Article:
When introducing Skope tools, we get asked to describe what types of experiments can be performed using a field camera. The value of a Skope field camera, whether in a stand-alone unit like the Dynamic Field Camera, or integrated into an RF coil as in the NeuroCam, is the ability to measure the dynamic magnetic field of a scanner.

Let’s step back a bit to understand what it means to measure the “dynamic magnetic field of a scanner”. An MR scanner can be thought of having two magnetic fields – the static field is generated by the main superconducting magnet (which gives the scanner its Tesla rating and is often called the B0 field) and a dynamic field generated by the gradient coils (these change strength rapidly in response to the sequence being used and are the source of the sounds you hear during a scan!) The static field gets more attention in research as it can be measured easily by the scanner with a “B0 Mapping sequence.” From this sequence you can get spatial measurements of B0 with a high degree of accuracy. This B0 information can be used to improve images through shimming the field of the scanner or by integration into post-processing. Both shimming and post-processing corrections are used in research and clinical settings daily.

In contrast to the static field, the dynamic field gets less attention in research despite the influence it has on image quality. The dynamic magnetic field is generated by the gradients and is responsible for the “image encoding” (getting data for each point in the image). The dynamic field has an ideal operational state defined by the scanner programming (called a pulse sequence) but is in actuality determined by a combination of sources: the programmed sequence, hardware limitations and interactions, electromagnetic laws, even physiologic sources play a role at UHF. This combination of sources alters the dynamic field from what was expected in the pulse sequence, resulting in the image being distorted or of lower quality than what could otherwise be achieved.

It is possible however to measure these fields during scanner operation – this is what Skope tools are built to do! Every Skope tool has multiple field measurement probes, the data from which are combined to generate a representation of the dynamic field during scanner operation. This data can be used in many different ways, which gets us back to the original topic of what types of experiments can be performed using Skope tools.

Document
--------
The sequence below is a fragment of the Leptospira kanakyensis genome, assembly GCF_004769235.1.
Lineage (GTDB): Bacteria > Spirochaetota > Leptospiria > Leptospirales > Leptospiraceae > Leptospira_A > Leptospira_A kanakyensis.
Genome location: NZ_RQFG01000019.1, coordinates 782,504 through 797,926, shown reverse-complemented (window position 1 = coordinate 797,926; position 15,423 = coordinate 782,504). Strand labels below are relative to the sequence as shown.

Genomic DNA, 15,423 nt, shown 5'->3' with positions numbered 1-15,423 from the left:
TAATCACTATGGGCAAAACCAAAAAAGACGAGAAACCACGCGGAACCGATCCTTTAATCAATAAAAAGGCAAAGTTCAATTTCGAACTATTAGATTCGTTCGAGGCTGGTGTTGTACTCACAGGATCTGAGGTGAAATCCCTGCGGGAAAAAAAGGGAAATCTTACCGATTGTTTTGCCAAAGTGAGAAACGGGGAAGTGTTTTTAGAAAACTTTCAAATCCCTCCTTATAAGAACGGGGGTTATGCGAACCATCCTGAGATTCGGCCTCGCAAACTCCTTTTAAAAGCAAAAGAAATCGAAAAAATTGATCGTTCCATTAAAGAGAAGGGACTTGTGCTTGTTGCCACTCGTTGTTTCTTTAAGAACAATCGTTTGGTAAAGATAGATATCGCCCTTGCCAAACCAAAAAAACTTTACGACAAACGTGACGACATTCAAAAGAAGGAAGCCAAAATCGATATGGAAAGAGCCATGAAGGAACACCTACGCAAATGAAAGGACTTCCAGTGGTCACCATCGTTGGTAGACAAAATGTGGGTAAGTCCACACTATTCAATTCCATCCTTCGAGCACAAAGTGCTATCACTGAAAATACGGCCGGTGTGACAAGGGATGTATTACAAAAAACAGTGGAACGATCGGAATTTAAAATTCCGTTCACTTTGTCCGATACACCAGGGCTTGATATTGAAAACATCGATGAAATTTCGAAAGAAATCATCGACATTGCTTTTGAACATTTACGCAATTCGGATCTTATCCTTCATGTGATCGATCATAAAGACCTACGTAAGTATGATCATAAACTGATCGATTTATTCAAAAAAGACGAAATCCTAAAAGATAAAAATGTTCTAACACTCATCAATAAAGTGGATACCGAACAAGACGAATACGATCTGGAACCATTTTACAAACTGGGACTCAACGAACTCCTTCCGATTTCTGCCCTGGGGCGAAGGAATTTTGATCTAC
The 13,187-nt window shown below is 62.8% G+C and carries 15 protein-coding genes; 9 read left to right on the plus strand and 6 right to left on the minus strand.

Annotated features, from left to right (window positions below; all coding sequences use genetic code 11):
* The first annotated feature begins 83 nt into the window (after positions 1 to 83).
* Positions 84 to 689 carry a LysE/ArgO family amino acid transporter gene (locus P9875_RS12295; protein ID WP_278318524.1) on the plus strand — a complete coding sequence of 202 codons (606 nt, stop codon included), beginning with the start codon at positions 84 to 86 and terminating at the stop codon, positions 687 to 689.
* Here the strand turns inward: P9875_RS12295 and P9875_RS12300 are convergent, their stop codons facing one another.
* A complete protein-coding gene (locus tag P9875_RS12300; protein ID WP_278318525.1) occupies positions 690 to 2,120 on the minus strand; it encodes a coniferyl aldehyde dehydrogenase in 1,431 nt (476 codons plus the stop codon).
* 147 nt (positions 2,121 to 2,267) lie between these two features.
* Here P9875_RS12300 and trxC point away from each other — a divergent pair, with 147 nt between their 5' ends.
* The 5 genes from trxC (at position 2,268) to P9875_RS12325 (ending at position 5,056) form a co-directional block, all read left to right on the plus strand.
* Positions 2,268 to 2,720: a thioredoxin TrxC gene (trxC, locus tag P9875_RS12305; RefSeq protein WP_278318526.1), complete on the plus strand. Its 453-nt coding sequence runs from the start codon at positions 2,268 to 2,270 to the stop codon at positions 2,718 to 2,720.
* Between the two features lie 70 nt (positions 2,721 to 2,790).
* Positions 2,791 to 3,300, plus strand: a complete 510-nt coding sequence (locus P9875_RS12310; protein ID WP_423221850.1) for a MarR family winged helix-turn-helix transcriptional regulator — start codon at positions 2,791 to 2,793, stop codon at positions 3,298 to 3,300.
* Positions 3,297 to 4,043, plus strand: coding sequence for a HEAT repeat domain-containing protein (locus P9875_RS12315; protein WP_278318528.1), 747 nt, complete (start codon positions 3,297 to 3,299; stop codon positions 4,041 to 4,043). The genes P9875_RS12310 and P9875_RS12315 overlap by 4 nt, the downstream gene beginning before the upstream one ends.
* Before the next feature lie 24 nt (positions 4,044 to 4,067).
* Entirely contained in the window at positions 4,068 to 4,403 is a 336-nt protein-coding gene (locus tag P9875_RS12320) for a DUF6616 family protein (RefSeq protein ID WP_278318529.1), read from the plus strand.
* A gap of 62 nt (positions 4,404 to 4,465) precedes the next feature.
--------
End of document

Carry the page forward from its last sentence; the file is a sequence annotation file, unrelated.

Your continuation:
The type of experiment that you would use a Skope tool for is directly related to the type of research you conduct. Types of experiments include:

  • Neuroscience and clinical researchers will be interested to utilize field monitoring during imaging experiments to capture and account for scanner and physiological fluctuations – improving image quality and the power of their studies.
  • MR physics and engineering, in which you make precise measurements of the scanner’s performance to either characterize a development (i.e. a new gradient coil or new scanner) or as input to the development (i.e. improving pre-emphasis or enabling real-time adjustment of the scan.)
  • MR sequence developers will be interested to use scanner performance to characterize the scanner to improve sequence operation (i.e. improving cardiac imaging) or image reconstruction (concurrent, post-monitored, or GIRF reconstruction). Additionally, field monitoring tools can be used to quickly verify the operation of a new sequence while it is being developed, saving debugging time!

While each experiment warrants a longer discussion, let’s take a brief look at two, namely writing new sequences and quality improvement of neuroimaging.

Writing a new sequence often requires iterative testing and creative debugging when it doesn’t perform as expected. The resulting images do not often contain a direct pointer to the issue causing artifacts, just that there is an issue. One such example was in the development of a new sequence (a dual echo spiral for B0 Mapping.) In the initial iteration, the gradient programming (waveform) was miscalculated, resulting in it not returning to the center of the image k-space before acquiring the next. Lars Mueller, the developer, was able to make a quick, direct measurement of the sequence which showed the programming error (A) – instead of spending time generating hypotheses on why the image was incorrectly encoded. He recalculated the gradients (B) and was able to get a corrected image. Only one imaging session was required to get a definite answer as to what was wrong with the sequence.

 

Image Courtesy Dr. Lars Mueller, PhD, University of Leeds

In neuroscience, diffusion imaging is useful for many analyses of the brain to understand normal physiology or disease progression. Getting the best diffusion images is challenging since the process of measuring the diffusion (called diffusion encoding) can distort the image in a way that is unique to each diffusion direction. The left image below shows diffusion images without field measurements by Skope tools. On the right are images reconstructed using field measurements made using the NeuroCam 3T and reconstructed in skope-i. Notice that the images on the right have the same shape (not being stretched or skewed) and remain in the same location (translation). This is a direct result of having measured the field fluctuations during the scan. As a result of these images having the same shape and location, they do not need to be registered to each other and will produce higher quality derived parameter maps.

Images Skope MRT

These are but a few of the ways a Skope camera can be used. As this series of posts continues, we will dive into many of these methods, exploring the ways in which field monitoring can improve your research!